In a room in Jerusalem, followers of Jesus gather behind closed doors, their fears intensified by events (John 20:19). They are not connected in any way with the news that had begun to percolate through the city. They are behind locked doors, because their fear was dominating their every thought, their every move.
Thomas was not with them. He was elsewhere; not bound by his fear, not huddled behind locked doors. As we heard his story last week, it may well be that he found some certainty, for himself, after the tragic events of the days around Passover. Perhaps he had moved on, back into his life. But the others were gripped by that fear, that uncertainty.
We know, from our vantage point, that those believers were gripped by fear, even though the most amazing story was being recounted, about what had happened to their leader. The tomb was empty, the body was gone. Some were saying they had seen him, alive. But the group in Jerusalem were unaware, it would seem, of any such dramatic news.
That was the case with others, too. On the road to Emmaus, two followers of Jesus lament that their hopes were shattered (Luke 24:21). They are completely unaware of the identity of the stranger who walks with them; they are caught in their own grief and despair at what they had seen happen.
They knew there had been a betrayal, and a trial; they heard the baying crowd, screaming “crucify him”, they saw a savage whipping. He was nailed to the cross, a savage torture, and they could not bear to watch any more.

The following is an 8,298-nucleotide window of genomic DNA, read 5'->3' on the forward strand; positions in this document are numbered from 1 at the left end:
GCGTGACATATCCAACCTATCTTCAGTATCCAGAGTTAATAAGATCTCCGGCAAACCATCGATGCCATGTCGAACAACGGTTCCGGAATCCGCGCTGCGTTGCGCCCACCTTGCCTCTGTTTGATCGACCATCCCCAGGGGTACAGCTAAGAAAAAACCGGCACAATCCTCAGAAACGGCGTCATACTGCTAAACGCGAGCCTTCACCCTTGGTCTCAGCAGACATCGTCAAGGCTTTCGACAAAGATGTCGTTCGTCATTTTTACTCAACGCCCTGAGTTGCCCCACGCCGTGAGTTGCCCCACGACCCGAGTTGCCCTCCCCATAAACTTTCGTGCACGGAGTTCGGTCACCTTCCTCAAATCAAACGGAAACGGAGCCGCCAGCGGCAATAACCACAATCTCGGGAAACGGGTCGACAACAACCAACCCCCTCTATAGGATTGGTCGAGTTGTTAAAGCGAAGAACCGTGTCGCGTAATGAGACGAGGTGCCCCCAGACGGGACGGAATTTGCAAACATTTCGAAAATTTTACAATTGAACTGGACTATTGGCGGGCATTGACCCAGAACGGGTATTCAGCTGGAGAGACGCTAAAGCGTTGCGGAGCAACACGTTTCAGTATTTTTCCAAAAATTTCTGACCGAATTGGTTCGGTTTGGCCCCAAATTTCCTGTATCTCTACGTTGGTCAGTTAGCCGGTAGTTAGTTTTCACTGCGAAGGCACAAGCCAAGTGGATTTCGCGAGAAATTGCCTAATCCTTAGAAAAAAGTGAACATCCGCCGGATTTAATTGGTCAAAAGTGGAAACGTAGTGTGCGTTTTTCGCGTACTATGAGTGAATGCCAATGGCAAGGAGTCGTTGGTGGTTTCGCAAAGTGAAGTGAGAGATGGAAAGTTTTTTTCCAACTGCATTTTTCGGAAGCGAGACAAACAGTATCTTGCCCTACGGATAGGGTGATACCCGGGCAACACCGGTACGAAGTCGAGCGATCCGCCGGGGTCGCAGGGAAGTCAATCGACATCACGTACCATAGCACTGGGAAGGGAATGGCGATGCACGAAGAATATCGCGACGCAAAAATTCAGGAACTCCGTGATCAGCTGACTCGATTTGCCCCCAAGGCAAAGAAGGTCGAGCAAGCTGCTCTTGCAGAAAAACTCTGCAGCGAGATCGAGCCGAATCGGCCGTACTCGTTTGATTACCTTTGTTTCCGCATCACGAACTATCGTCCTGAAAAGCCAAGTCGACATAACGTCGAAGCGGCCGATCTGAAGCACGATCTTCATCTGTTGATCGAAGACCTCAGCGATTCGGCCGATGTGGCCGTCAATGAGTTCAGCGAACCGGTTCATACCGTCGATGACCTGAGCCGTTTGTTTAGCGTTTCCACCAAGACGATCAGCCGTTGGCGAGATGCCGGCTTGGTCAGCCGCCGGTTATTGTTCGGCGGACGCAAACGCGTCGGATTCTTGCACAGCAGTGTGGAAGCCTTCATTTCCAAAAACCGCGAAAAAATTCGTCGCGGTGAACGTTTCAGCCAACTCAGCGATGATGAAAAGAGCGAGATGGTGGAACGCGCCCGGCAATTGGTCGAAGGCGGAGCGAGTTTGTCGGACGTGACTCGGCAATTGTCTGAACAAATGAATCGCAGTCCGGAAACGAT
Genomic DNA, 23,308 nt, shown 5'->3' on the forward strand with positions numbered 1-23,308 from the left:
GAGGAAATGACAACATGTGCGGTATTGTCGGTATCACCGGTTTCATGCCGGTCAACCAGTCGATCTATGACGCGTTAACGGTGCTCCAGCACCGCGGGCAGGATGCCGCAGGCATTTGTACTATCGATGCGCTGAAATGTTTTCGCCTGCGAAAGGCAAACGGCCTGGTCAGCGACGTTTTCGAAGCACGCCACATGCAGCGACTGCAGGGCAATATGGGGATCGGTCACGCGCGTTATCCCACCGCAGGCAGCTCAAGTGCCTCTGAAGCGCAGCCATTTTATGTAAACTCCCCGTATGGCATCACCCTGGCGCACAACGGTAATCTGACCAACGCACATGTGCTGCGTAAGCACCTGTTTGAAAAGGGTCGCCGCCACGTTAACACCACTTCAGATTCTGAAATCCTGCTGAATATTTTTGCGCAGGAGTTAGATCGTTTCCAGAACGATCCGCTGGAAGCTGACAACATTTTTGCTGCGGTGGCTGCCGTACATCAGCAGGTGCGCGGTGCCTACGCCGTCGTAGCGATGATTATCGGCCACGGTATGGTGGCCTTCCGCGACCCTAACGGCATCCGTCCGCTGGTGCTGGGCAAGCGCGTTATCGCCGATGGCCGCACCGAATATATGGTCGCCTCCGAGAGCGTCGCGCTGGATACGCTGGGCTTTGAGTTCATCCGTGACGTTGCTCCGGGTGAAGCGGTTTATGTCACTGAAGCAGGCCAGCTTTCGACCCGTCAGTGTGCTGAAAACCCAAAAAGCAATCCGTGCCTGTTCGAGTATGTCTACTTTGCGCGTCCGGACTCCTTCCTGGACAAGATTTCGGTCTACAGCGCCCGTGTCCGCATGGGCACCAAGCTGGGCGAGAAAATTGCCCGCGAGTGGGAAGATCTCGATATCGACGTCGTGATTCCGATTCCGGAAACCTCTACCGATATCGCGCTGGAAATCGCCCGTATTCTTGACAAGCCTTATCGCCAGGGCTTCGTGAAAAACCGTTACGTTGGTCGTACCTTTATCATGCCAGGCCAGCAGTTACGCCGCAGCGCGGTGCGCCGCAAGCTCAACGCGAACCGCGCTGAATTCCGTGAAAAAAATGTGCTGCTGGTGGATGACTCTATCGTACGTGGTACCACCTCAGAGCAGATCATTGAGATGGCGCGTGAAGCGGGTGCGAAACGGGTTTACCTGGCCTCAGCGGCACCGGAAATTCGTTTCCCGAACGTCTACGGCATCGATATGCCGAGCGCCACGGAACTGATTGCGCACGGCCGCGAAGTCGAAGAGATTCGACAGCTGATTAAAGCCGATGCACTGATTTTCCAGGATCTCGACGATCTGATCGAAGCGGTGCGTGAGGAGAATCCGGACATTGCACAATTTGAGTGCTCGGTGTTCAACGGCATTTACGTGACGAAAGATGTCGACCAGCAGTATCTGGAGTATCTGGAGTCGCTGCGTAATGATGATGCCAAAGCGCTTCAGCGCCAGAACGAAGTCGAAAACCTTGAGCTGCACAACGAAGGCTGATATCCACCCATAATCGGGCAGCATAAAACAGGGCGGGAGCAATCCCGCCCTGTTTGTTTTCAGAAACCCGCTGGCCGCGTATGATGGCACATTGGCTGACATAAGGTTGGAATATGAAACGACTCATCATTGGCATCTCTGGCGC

He was taken down, they were told, and placed in the tomb. That was it, as far as they were concerned. The movement had ended. Their hopes were all dashed. They were out of there, leaving Jerusalem, heading to Emmaus.
So, on the road, they walk from the fateful city: shoulders stooped, cheeks moist with tears, hearts heavy with grief. A stranger falls into step alongside them. A conversation begins, halting, careful, sensitive. Their deep hopelessness is surely understood by the stranger walking with them. He is gentle. They are grief-stricken. We all know those kinds of conversations: words almost too heavy to utter, sadness from the very depths of distress and despair.
Some days earlier, Thomas had uttered prophetic words, before the critical events had occurred, when he cried, “Lord, we do not know where you are going. How can we know the way?” (John 14:5). That speaks for how the disciples were feeling, after the crucifixion and burial of Jesus. That most certainly points to how the two travellers, on the road to Emmaus, were feeling, that day, as they walked, and talked, with this enigmatic stranger. They did not know which way they were now going. They did not have any sense of joy, or anticipation, about what lay ahead.
The stranger engaged them in a way that led them back, deeper, into what they had hoped for. He talked, asked questions, shared scriptures, offered insight. They told the story, as they knew it, deep in grief, locked into the events of that terrible Friday and the grief of early morning after Sabbath (Luke 24:22-24). They could not hear, could not comprehend, the insights he offered. He pressed hard, berated them as foolish, explained what had happened (24:25-27); but deaf to his words, blind to his presence, they were caught in their unknowing.